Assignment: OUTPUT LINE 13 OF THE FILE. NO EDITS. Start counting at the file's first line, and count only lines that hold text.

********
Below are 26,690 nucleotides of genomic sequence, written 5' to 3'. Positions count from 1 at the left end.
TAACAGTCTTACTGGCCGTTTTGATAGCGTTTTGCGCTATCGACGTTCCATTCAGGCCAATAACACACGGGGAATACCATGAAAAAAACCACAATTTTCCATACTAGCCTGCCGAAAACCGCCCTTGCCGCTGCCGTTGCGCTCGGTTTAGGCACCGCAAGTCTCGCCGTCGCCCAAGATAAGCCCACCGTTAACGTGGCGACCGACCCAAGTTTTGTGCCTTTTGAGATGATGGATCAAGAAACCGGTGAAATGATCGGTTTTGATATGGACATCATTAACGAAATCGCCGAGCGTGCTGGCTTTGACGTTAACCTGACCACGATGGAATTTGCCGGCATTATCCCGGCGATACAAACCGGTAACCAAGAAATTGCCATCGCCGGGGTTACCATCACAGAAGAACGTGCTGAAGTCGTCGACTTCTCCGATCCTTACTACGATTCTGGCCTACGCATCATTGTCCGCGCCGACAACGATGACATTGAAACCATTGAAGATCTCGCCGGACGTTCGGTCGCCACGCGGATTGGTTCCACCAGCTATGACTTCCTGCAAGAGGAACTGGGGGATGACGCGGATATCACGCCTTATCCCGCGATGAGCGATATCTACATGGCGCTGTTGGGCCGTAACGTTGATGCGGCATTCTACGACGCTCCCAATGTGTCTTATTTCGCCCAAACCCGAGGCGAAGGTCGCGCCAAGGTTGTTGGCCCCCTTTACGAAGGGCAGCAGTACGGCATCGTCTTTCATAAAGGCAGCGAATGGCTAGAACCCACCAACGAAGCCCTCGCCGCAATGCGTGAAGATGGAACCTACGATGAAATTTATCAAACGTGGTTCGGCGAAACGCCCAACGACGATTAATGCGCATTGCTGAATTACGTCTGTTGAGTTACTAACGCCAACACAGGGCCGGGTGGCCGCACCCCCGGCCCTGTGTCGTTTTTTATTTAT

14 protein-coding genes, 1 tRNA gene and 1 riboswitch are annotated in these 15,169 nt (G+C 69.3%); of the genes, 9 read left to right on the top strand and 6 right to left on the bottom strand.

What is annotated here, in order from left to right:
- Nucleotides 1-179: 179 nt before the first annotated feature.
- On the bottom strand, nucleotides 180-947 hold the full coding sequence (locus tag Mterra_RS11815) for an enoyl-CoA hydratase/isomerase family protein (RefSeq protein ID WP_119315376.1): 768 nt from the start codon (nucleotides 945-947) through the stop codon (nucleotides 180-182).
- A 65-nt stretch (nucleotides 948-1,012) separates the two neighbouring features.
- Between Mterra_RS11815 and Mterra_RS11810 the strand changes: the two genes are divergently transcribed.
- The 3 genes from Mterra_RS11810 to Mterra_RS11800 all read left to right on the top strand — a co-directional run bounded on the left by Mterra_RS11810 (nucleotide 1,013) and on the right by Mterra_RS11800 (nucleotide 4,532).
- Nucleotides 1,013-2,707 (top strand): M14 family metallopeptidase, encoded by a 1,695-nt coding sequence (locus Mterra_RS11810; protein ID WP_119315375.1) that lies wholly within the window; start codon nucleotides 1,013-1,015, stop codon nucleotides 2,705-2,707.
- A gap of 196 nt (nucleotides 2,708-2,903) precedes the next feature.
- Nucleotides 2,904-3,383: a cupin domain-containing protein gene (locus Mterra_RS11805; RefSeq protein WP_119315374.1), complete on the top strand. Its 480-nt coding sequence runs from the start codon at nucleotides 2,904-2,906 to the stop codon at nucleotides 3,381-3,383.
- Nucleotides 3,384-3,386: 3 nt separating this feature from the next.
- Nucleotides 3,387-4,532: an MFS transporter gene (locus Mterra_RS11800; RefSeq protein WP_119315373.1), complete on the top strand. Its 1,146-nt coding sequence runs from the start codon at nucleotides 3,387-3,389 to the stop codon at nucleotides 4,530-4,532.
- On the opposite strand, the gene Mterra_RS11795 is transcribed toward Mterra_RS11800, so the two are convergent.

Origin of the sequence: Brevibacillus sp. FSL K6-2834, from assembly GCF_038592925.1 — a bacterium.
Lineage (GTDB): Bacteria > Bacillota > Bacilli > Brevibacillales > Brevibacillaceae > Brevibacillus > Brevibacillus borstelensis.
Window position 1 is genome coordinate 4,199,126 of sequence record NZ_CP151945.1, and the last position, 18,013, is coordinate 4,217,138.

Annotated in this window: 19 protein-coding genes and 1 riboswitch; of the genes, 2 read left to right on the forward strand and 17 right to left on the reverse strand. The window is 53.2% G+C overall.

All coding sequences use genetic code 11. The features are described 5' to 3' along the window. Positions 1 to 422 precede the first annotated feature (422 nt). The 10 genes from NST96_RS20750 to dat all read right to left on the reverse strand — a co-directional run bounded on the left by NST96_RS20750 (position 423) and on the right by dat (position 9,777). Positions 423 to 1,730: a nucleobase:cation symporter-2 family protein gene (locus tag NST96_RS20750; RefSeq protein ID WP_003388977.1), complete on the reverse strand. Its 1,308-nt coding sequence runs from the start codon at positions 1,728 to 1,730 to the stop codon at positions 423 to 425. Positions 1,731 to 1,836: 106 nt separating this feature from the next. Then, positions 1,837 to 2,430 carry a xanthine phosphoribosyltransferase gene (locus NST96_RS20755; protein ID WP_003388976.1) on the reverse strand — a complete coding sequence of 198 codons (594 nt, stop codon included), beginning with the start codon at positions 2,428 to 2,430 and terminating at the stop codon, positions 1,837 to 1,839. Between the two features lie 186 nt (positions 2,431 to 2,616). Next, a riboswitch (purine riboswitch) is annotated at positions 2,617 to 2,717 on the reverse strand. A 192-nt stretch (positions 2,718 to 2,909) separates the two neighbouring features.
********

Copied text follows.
- Nucleotides 3,384-3,386: 3 nt separating this feature from the next.